Challenging Conversations at Home
How many times have you asked yourself this question – “How can I ask about how school went without my kid shutting down and giving me one-word answers?” A recent article by The Family Dinner Project may be able to help you. Here are a few tips that they recommend:
- A hungry child is often a silent child. If he’s running on empty, it’s hard to summon the energy to tell stories about school. It may be best to hold all questions until he’s sitting down with a snack.
- As your day rolls along, try collecting small stories that may interest or amuse your children, like something mischievous the dog did during the day, a funny exchange with a neighbor, or your worry about almost running out of gas. Then, when you reunite with your child, start with a story of your own. This kind of modeling often helps get the ball rolling, and means that you are offering something before asking for something.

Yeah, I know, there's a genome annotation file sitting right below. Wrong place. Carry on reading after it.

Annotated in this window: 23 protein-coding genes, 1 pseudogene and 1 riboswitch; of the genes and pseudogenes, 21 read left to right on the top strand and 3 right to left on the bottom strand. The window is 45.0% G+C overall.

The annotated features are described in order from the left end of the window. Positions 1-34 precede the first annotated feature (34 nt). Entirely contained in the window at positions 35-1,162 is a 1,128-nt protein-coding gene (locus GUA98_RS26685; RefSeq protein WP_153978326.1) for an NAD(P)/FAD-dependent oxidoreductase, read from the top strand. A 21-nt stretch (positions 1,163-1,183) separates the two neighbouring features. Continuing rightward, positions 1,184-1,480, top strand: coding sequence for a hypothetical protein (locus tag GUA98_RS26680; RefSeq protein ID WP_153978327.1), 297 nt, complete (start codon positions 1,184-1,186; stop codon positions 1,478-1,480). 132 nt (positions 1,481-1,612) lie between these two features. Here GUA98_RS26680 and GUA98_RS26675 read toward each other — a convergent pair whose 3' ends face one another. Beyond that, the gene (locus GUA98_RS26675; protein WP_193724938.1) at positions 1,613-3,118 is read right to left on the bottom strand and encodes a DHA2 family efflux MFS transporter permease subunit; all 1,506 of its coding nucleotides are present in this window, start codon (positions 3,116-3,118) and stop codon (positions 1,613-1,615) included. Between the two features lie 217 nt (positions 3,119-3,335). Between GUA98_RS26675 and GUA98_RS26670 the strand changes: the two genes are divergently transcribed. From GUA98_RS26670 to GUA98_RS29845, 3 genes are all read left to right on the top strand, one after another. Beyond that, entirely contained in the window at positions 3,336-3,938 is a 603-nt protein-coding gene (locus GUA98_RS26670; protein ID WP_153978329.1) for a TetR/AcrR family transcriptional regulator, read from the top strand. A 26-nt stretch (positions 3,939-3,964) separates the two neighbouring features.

- Keep a “map” in your head of what you know about your child’s day-to-day world, and ask questions that show you’ve been paying attention. After all, there’s nothing more maddening than answering the same question every day. Instead, ask a question that starts by showing that the details of your child’s life matter enough for you to have remembered them. For example, “I know that today was your first music class, what was it like?” Or, “ Did you have a chance to play tag again at recess, like you did yesterday? Whom did you play with today?”
To read this article in full, click here.